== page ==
If you explore more, then let us know.
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hiddenpower
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Re: Large Cap stocks

Post by hiddenpower »

alex_686 wrote: Thu Sep 22, 2022 1:40 pm You then dived those stocks into value stocks and growth stocks (well, technically not-value-stocks). Those who are the most value like are put in the value bucket. i.e., 50%. That is, the value qualifier is a relative measure, not a absolute measure.
Are you saying that he even split among S&P isn't a good follower of value rules? What about growth? I see specialized funds for avantis / dfa for value that I assume are more intricate than VTV. But I never hear much about growth other than the split among S&P -> VUG, SCHG, ...

edit: fixed typos
Last edited by hiddenpower on Mon Jun 10, 2024 8:48 am, edited 1 time in total.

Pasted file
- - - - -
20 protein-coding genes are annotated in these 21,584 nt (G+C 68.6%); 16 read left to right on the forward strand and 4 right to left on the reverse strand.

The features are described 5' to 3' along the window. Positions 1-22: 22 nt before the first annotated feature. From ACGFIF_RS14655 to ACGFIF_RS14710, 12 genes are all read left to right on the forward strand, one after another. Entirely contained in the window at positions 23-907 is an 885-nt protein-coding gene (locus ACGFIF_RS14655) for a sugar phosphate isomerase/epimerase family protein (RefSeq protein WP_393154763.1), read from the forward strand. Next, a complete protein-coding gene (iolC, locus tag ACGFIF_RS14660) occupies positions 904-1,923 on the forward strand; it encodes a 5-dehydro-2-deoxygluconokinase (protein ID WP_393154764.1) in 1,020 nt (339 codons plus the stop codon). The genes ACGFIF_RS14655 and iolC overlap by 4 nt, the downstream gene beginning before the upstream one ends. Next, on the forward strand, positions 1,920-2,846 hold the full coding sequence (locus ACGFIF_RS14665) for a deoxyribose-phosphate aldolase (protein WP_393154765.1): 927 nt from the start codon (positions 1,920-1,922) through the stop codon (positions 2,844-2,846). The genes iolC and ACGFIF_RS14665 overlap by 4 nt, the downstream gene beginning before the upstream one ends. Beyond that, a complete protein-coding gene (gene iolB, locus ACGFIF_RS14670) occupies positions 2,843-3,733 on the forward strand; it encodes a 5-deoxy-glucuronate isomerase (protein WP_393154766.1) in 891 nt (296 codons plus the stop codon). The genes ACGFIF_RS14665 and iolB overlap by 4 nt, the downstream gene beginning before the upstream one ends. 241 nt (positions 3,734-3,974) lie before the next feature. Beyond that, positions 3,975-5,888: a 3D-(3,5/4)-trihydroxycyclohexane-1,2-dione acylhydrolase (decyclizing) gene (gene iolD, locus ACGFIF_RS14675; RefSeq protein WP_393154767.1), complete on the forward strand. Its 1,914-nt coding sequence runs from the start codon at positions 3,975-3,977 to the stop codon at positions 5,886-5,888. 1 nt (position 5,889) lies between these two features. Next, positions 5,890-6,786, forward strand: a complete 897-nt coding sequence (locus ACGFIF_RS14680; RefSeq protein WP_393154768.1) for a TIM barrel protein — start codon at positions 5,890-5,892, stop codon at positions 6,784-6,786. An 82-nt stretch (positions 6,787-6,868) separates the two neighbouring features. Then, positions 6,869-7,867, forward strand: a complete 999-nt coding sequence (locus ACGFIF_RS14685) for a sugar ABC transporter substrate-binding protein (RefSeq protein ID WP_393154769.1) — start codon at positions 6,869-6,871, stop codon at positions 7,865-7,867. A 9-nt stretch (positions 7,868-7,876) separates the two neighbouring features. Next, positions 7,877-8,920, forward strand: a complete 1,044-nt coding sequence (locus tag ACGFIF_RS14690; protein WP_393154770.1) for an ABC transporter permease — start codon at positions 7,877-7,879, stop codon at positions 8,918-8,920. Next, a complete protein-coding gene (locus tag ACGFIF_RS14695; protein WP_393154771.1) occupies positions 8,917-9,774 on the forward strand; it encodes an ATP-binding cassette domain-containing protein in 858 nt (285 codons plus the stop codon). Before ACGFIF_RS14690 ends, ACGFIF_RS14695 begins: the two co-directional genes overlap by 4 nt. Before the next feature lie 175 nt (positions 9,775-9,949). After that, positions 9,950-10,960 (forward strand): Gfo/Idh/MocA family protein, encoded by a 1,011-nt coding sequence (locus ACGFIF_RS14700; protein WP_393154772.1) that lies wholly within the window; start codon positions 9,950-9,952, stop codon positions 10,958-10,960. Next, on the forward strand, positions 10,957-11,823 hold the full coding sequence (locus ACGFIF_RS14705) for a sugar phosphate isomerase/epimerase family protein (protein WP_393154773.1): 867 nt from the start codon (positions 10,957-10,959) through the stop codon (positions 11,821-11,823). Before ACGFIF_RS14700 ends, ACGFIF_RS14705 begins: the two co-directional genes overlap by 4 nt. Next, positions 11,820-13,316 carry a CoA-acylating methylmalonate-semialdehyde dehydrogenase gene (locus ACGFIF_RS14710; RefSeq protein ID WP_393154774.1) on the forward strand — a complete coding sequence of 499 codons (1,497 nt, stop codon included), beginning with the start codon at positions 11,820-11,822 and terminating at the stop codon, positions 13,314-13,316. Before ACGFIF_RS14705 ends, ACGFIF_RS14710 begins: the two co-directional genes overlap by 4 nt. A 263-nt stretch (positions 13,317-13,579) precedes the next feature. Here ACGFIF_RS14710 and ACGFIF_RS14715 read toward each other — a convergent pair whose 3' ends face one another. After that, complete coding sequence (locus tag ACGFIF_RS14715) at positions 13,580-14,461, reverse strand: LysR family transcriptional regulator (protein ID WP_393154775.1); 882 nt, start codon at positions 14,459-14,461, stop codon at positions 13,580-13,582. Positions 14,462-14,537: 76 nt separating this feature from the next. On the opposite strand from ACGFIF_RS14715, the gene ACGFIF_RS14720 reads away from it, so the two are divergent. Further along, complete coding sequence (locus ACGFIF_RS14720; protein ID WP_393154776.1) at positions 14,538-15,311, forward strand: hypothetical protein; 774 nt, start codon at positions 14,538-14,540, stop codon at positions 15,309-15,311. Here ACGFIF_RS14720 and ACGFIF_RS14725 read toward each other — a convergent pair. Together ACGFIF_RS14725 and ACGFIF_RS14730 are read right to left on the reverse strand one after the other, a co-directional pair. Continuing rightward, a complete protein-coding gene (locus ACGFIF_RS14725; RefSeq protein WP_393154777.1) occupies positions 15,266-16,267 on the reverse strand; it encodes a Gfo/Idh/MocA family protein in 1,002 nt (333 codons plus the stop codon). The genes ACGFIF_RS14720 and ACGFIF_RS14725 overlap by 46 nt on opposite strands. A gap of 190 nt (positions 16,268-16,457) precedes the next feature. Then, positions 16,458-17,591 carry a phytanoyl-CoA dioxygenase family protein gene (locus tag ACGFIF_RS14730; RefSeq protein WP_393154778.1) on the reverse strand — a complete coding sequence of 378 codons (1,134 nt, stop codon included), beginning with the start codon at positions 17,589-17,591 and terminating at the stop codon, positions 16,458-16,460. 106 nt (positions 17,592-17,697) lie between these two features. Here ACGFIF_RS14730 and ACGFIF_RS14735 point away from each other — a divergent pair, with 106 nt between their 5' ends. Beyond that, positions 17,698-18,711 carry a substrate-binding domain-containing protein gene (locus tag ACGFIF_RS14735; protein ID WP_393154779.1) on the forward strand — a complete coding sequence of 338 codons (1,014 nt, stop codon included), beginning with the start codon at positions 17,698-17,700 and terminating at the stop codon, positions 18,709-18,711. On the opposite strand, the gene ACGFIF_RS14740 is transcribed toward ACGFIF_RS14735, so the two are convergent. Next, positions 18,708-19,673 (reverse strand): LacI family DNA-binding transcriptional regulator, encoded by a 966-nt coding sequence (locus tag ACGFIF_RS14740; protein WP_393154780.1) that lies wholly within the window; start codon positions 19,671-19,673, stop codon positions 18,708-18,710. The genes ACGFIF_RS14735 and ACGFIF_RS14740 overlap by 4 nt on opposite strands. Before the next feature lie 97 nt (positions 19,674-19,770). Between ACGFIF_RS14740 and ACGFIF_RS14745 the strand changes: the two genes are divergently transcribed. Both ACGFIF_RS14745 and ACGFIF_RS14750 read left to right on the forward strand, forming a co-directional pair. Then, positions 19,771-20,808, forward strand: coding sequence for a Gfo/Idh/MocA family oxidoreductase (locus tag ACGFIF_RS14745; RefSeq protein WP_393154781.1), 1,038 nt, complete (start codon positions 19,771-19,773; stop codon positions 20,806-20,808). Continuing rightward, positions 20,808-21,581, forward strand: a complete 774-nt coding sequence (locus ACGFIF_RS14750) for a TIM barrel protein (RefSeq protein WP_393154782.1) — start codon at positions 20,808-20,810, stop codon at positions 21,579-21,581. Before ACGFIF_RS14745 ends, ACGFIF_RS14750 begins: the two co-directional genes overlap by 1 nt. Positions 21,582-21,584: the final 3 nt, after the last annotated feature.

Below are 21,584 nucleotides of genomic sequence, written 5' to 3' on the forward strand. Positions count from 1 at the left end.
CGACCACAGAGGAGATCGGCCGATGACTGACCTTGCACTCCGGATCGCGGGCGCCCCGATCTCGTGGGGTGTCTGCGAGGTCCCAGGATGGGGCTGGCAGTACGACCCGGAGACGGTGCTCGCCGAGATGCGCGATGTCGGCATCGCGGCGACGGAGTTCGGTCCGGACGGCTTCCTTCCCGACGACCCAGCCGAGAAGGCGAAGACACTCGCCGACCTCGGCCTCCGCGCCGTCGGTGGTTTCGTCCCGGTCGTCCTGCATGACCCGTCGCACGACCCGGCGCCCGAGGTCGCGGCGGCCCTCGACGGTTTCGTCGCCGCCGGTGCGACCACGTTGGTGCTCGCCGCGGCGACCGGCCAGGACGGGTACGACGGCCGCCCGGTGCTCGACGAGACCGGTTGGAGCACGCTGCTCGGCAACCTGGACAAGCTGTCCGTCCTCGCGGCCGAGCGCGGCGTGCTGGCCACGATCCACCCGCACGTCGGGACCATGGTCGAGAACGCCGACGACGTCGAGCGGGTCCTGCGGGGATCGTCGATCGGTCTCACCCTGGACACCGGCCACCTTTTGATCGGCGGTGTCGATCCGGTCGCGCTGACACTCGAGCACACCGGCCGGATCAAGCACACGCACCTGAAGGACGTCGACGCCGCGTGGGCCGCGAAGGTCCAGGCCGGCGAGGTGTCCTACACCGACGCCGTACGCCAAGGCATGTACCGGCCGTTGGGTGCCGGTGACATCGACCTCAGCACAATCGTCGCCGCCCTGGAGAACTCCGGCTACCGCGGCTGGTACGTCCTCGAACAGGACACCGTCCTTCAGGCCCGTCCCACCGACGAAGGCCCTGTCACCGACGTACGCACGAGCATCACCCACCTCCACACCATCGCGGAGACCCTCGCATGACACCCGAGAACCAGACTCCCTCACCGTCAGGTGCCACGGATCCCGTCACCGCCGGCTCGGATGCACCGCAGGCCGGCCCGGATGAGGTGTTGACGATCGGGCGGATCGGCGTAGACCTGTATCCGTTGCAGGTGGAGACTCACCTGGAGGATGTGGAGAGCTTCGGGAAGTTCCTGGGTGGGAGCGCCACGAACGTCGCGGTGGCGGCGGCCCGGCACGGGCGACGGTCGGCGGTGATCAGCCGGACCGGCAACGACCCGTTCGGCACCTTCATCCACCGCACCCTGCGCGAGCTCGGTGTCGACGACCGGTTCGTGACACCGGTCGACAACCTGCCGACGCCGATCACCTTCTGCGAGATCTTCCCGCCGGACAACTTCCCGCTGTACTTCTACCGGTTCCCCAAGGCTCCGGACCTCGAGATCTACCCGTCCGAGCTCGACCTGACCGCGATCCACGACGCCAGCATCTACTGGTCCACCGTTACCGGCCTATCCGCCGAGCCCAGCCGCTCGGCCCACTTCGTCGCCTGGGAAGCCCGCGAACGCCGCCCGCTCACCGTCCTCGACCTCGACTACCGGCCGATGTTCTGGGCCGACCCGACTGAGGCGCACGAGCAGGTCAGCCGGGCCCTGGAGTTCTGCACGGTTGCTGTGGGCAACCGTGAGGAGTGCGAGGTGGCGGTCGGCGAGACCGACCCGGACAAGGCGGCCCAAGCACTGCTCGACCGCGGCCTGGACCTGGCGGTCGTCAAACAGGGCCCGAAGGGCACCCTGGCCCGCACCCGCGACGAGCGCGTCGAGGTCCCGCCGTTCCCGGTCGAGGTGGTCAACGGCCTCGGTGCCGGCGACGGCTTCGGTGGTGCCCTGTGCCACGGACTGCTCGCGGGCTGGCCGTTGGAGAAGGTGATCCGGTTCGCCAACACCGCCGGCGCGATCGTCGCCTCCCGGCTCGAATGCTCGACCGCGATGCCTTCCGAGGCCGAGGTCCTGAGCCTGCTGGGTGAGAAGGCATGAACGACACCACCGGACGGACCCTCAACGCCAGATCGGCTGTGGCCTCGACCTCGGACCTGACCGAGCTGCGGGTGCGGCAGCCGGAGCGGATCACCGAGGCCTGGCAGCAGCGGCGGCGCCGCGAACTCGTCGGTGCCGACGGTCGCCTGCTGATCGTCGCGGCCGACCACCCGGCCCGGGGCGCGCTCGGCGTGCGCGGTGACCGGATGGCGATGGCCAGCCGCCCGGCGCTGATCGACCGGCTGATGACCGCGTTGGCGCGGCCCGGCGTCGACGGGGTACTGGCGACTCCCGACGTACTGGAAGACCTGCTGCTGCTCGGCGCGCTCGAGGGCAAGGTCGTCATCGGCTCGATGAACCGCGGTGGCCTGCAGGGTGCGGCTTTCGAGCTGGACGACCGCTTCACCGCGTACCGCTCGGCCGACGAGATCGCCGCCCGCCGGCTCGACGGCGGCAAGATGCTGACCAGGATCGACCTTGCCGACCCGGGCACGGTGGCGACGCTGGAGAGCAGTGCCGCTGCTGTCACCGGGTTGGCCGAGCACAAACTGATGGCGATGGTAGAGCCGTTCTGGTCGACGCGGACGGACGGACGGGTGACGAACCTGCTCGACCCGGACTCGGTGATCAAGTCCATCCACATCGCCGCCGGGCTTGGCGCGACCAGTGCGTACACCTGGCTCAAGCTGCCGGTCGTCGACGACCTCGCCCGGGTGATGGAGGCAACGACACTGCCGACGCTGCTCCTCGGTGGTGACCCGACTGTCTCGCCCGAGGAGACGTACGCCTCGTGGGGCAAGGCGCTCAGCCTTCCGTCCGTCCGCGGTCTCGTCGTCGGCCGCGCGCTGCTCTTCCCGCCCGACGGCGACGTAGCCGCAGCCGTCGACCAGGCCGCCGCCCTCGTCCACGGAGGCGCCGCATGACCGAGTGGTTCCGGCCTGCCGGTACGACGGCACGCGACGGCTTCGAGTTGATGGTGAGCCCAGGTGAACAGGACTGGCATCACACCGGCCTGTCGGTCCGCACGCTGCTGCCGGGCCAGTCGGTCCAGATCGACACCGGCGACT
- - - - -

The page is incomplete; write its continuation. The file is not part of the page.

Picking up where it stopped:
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Re: Large Cap stocks

Post by alex_686 »

hiddenpower wrote: Mon Jun 10, 2024 8:20 am
alex_686 wrote: Thu Sep 22, 2022 1:40 pm You then dived those stocks into value stocks and growth stocks (well, technically not-value-stocks). Those who are the most value like are put in the value bucket. i.e., 50%. That is, the value qualifier is a relative measure, not a absolute measure.
Are you saying that he even split among S&P isn't a good follower of value rules? What about growth? I see specialized funds for avantis / dfa for value that I assume are more intricate than VTV. But I never hear much about value other than the split among S&P -> VUG, SCHG, ...
The question was “what percentage of the S&P are value stocks”. Depending on the definition used, it is either 33% or 50%.

Investable indexes tend to be heavily objective. i.e. mechanical - with the rules set ahead of time with few subjective judgments. Hence, my use of “by definition”.

Active funds are not limited by these constraints. If you dig into the financial statements you can see that while objectively some companies are value they really are not.